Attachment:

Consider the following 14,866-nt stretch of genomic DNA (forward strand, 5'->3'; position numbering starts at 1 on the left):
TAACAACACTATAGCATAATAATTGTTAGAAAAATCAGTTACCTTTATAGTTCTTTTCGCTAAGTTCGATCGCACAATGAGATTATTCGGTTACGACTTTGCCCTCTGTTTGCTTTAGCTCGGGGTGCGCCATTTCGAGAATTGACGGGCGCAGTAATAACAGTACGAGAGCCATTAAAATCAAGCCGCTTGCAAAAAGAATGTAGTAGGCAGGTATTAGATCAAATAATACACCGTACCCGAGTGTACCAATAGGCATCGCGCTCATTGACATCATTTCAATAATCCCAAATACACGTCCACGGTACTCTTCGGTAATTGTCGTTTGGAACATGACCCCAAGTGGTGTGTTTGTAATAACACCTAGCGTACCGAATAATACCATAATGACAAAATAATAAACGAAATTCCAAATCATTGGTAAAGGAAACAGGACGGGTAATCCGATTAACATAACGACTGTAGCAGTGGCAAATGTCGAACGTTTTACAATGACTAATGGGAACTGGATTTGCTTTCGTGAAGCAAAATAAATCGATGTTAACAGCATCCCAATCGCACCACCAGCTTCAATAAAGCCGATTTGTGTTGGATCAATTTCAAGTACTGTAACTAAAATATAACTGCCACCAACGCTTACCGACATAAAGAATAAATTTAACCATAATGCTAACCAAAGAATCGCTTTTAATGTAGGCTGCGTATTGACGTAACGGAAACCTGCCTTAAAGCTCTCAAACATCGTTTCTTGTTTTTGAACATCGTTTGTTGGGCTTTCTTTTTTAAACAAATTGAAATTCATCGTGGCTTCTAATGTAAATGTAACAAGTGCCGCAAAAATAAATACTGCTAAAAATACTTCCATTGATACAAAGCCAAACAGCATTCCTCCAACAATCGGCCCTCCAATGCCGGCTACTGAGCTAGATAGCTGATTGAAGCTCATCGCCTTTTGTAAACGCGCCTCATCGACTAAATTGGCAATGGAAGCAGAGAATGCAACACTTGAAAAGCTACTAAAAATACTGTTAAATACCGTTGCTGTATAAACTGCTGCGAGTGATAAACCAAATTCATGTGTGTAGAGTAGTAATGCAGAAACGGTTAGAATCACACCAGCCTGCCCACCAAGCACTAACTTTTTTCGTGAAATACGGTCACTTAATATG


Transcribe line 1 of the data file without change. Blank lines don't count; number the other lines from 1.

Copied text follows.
Consider the following 14,866-nt stretch of genomic DNA (forward strand, 5'->3'; position numbering starts at 1 on the left):